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hen of the woods
The great Hen Haul of 2015.

Hen of the Woods: a Great Beginner’s Mushroom

If you’ve ever eaten maitake mushrooms, you’ve eaten Hen of the Woods (aka Grifola frondosa). Whatever you call it, this meaty bracket fungus has excellent taste and substance. Hen of the Woods is a polypore, which means that its undersides have pores, not gills. It usually grows at the base of hardwood trees or from underground tree roots, and is a perennial mushroom. You’re likely to find it growing in the same place, year after year, until it kills the host tree.

 

hen of the woods
well camouflaged hen of the woods

Hen of the Woods can be hard to spot in its native habitat. Since its color is somewhere between that of oak bark and that of fallen oak leaves, you need sharp eyes for this treasure hunt. I’ve stood next to a friend who stood next to a hen, and for the life of her, she couldn’t see it! When you do spot one, you’re likely to make a major haul. It’s not unusual for a large hen to weigh many pounds.

Hen of the woods is a fast-growing, early fall mushroom that appears after a good, soaking rain. I’m guessing it got its common name because someone thought it looked like the ruffled feathers of a hen, although I think that’s a stretch. It has no poisonous look-alikes, which makes it an excellent mushroom for beginning foragers. Superficially it resembles one other mushroom, the black-staining polypore (Meripilus sumstinei). Fortunately, this is also edible, although not as delicious as maitake, so if you make a mistake you’re in no danger. Btw, you’ll know right away if you’ve picked the black staining polypore…they don’t call it black-staining for nothing. It takes days for the color to wear off your fingers.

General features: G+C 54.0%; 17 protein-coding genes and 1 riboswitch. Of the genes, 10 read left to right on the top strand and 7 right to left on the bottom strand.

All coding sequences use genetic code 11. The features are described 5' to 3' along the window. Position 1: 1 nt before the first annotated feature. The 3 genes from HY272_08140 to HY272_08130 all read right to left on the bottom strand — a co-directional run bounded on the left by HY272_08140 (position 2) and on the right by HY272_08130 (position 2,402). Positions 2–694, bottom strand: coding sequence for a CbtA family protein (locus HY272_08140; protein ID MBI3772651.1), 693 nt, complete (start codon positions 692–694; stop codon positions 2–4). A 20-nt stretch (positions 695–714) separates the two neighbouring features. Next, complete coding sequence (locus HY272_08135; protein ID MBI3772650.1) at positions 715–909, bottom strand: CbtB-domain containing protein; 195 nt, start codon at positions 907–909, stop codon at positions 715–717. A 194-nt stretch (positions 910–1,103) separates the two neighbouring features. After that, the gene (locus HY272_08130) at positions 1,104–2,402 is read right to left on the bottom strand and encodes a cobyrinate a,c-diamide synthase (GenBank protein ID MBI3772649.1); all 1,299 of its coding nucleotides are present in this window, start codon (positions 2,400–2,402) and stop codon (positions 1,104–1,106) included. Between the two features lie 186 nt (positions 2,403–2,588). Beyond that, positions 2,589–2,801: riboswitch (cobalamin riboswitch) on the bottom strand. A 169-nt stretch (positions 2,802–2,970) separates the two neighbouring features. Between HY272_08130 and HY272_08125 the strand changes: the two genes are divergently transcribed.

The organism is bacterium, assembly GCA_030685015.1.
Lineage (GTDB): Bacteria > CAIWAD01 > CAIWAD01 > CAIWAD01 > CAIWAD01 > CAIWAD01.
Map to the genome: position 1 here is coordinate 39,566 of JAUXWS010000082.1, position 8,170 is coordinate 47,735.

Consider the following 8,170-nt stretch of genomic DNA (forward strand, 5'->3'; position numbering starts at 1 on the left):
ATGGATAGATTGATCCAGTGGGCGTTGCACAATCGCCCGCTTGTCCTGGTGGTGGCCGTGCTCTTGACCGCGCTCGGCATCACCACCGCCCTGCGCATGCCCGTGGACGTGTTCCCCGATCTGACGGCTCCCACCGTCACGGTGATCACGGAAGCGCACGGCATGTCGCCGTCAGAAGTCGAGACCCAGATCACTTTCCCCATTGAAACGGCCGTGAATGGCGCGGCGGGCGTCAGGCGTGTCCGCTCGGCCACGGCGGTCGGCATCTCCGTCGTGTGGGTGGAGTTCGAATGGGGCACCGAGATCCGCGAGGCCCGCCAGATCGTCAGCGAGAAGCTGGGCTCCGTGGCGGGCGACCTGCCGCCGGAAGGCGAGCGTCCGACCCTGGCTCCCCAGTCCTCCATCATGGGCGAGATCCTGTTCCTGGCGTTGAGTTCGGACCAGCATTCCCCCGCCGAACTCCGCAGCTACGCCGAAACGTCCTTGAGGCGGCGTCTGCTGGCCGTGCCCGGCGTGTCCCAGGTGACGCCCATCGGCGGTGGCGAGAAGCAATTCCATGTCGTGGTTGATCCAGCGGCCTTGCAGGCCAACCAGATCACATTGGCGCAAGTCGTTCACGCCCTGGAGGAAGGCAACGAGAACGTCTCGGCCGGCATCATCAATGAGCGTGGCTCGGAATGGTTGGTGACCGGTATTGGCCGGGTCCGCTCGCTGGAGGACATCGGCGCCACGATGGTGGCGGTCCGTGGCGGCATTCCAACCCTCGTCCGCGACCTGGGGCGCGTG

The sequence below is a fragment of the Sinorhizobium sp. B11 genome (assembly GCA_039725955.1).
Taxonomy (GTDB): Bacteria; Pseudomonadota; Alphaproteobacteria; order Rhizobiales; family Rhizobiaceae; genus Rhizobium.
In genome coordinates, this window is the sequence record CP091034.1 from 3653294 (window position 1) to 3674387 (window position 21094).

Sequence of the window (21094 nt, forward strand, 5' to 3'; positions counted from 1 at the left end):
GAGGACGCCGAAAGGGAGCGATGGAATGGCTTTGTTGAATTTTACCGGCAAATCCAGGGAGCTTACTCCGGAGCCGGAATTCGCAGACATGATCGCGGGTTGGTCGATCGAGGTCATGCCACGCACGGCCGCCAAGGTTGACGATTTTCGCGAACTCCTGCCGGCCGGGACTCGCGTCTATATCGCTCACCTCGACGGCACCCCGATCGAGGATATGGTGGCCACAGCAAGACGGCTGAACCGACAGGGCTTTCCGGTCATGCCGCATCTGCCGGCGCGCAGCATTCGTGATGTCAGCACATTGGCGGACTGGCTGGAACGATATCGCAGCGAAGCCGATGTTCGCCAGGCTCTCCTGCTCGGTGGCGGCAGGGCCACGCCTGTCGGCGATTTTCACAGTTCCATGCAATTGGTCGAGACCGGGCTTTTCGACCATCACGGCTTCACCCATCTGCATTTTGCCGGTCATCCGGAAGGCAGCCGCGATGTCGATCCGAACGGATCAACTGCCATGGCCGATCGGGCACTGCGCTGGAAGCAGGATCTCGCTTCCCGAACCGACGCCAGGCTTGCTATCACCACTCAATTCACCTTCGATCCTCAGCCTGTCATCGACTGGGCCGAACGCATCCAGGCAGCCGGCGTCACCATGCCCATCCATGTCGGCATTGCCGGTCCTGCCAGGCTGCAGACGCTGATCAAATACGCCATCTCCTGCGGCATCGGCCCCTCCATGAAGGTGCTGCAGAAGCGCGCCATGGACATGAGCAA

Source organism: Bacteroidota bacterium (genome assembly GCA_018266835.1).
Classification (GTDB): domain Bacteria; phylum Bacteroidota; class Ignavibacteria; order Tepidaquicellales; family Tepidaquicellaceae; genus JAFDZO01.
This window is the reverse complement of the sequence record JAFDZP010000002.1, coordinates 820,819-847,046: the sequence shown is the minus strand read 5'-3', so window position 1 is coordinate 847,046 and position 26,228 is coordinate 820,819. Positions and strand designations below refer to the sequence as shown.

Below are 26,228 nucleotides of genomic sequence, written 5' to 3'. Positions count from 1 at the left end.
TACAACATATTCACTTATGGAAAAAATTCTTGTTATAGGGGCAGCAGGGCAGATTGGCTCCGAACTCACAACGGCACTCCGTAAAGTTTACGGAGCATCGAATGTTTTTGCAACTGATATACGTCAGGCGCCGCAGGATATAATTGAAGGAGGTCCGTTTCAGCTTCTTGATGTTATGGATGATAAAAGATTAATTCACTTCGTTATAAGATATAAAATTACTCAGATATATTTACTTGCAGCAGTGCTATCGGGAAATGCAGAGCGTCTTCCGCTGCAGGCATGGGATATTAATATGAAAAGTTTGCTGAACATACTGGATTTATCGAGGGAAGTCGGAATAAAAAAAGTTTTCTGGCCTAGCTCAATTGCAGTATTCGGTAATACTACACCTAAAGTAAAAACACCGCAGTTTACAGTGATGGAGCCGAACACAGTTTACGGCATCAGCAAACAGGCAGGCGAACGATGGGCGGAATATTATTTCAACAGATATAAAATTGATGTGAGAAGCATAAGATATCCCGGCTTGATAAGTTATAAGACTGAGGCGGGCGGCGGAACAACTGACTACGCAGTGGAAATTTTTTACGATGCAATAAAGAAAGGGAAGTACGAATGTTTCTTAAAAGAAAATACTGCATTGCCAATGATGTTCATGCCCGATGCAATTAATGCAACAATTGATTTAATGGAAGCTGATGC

Numerous gray-brown caps or brackets (with white undersides) branch off of a thick, fibrous white stem. Older specimens may be tough and buggy, so break off a few pieces before harvesting a giant clump. If it smells fresh and looks free of insects, carve yourself off a hunk and bring it home.

Hen of the woods is substantial enough to be served as a main course. I hesitate to say meat substitute because it tastes nothing like meat. But it adds meat-like substance to pasta dishes, casseroles, egg dishes, and stir fries.

The brackets are the tender, choicest parts of the mushroom. At least once in your life, try roasted hen of the wood caps. Break off bite sized pieces, toss them in butter or olive oil, salt, and pepper, then spread them on a cookie sheet and bake at 400°F for 15 minutes. Check and turn/stir to cook evenly, then return to the oven, checking every 5 minutes until the edges just start to turn crispy. I can’t begin to describe how delicious these are. It’s the purest way to enjoy their flavor.

And don’t throw away that tough, fibrous stalk! It can be used to make mushroom stock, or minced and made into duxelles.

Maitake is one of the few mushrooms that can be frozen without blanching or cooking. Clean it, cut it into pieces, then freeze. It’s as simple as that.

This year I found a tender, clean hen MUCH later than usual, after we’d already had several hard freezes. Usually, by this time of year, hens are buggy, tough remnants of their former selves. I can only guess that this one got a late start, then was perfectly preserved by our unseasonably early snow. The insects either never found it (because of its late emergence), or were killed off by the freezing temperatures. Many other mushrooms would have turned to glop after freezing and thawing, but remember, hens can be frozen raw, and this one was as delicious as if I’d picked it fresh.

hen of the woods
This hen was a late bloomer, surviving snow and several hard freezes.

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